We All Know We Need To Work Out — But Here’s A List Of Why It Helps Our BrainsThe Alzheimer's Site
Physical exercise is certainly good for the body, but did you realize that it’s beneficial for your brain as well? Going for a brisk walk or attending a rock-climbing class can improve your cognitive function and keep your brain sharp as you age. Here are some other ways hitting the gym can be as good for your brain as hitting the books.
Preserve Brain Functions
Cognitive testing shows that the more fit you are in your 20s, the more likely you are to maintain good verbal memory and other thinking skills in your 40s and 50s. Cardiorespiratory fitness appears to have a lasting effect on the brain.
Improve Working Memory
Physical activity that involves proprioception, or coordination and awareness of all parts of the body simultaneously, turns out to improve working memory. Scientists hypothesize that this occurs because all parts of the brain are used simultaneously during this activity. Proprioceptic activities include climbing trees, climbing rock walls and walking on balance beams.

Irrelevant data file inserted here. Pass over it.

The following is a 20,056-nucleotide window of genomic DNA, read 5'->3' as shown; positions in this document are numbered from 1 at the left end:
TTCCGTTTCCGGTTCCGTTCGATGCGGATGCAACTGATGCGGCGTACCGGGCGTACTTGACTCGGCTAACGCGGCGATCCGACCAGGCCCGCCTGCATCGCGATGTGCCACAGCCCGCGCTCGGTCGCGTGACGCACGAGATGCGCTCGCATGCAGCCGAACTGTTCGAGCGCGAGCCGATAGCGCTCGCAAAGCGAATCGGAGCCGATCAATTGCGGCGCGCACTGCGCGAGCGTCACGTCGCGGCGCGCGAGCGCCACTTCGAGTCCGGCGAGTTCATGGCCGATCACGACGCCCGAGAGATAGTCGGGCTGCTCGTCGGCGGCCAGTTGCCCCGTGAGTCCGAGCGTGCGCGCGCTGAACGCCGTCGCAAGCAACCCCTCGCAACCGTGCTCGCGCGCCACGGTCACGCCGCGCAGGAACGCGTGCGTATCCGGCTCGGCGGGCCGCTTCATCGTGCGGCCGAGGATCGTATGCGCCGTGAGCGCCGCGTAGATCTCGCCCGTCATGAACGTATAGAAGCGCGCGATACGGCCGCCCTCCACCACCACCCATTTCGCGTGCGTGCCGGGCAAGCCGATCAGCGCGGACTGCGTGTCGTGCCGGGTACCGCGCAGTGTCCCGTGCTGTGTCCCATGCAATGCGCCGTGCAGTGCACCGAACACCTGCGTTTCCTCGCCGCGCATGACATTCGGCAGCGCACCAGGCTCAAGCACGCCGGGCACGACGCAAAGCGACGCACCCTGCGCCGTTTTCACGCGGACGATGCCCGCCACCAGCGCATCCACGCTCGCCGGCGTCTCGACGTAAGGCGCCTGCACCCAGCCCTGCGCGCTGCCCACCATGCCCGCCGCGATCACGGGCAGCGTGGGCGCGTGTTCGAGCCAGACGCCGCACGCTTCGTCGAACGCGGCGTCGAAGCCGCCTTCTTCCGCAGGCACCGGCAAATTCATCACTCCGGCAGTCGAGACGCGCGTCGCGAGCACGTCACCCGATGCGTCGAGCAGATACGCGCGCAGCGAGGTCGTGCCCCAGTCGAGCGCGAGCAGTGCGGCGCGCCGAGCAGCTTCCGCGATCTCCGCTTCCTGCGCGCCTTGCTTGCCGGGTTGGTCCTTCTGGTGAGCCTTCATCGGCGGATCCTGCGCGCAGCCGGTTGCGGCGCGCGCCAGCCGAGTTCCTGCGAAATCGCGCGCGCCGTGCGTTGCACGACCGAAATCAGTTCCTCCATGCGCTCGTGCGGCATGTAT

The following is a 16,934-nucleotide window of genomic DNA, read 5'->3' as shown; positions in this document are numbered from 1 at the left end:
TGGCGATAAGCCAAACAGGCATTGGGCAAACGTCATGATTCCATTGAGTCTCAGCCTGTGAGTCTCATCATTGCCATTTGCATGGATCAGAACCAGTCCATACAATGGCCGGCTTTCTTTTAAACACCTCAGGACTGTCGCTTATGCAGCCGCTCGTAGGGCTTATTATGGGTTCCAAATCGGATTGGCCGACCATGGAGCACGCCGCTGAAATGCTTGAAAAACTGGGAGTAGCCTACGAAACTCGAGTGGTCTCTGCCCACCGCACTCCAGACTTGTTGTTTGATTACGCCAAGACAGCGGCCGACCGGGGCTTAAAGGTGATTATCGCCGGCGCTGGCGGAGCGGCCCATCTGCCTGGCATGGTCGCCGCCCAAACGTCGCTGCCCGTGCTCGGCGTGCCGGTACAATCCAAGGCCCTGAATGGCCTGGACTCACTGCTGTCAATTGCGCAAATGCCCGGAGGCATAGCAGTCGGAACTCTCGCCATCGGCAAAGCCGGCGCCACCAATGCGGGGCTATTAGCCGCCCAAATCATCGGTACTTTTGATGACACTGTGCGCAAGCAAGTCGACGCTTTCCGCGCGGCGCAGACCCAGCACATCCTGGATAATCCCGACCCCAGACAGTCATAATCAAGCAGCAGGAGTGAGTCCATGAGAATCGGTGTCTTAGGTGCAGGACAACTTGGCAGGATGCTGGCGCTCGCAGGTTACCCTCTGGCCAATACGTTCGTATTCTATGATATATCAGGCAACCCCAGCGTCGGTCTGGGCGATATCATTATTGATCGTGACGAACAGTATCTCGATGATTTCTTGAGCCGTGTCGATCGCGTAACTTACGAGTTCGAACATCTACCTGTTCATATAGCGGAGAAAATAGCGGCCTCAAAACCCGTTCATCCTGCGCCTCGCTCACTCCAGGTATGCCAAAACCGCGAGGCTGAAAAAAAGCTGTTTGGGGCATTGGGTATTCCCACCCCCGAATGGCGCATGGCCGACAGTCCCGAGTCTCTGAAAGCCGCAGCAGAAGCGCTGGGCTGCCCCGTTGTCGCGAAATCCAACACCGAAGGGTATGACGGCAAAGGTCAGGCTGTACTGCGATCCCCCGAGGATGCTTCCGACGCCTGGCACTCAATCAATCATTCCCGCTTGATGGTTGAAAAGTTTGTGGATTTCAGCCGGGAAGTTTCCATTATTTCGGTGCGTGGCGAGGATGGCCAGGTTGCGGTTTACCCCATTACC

Exercise not only has a mood-enhancing effect, but it also increases your cognitive function. Studies show that endurance exercise triggers a muscle protein that stimulates the genes responsible for memory when it hits the brain, possibly by helping to improve transmission between neural cells and synapses.
Enhance Planning Skills
MRIs show that older people who are in good physical shape do well on memory and planning tasks. Just walking three times a week results in a 35 percent decreased incidence of dementia in people over 65.
Lower Risk of Dementia
If you weren’t active in your 20s, it’s not too late to start. Studies show that the middle-aged people who exercise twice a week lower their risk of dementia. No matter when you start exercising, even after midlife, your risk of dementia drops with physical activity.
Regain Comprehension Abilities
Physical activity after midlife turns out to be most beneficial to those who have been living sedentary lifestyles. Older people who are overweight or obese show the most significant comprehension improvement when they start to exercise.
With 14 to 18 percent of people over 55 suffering from depression, exercise can produce neurological benefits in this area as well. The ability of exercise to elevate mood is well-known, with the increased blood circulation having a positive effect on the brain as well as the body.
Stimulate Brain Growth
Scientists are studying a hormone that’s linked to both exercise and increased cognitive function. Studies show that aerobic exercise releases chemicals that actually stimulate the growth of new neural cells in the brain.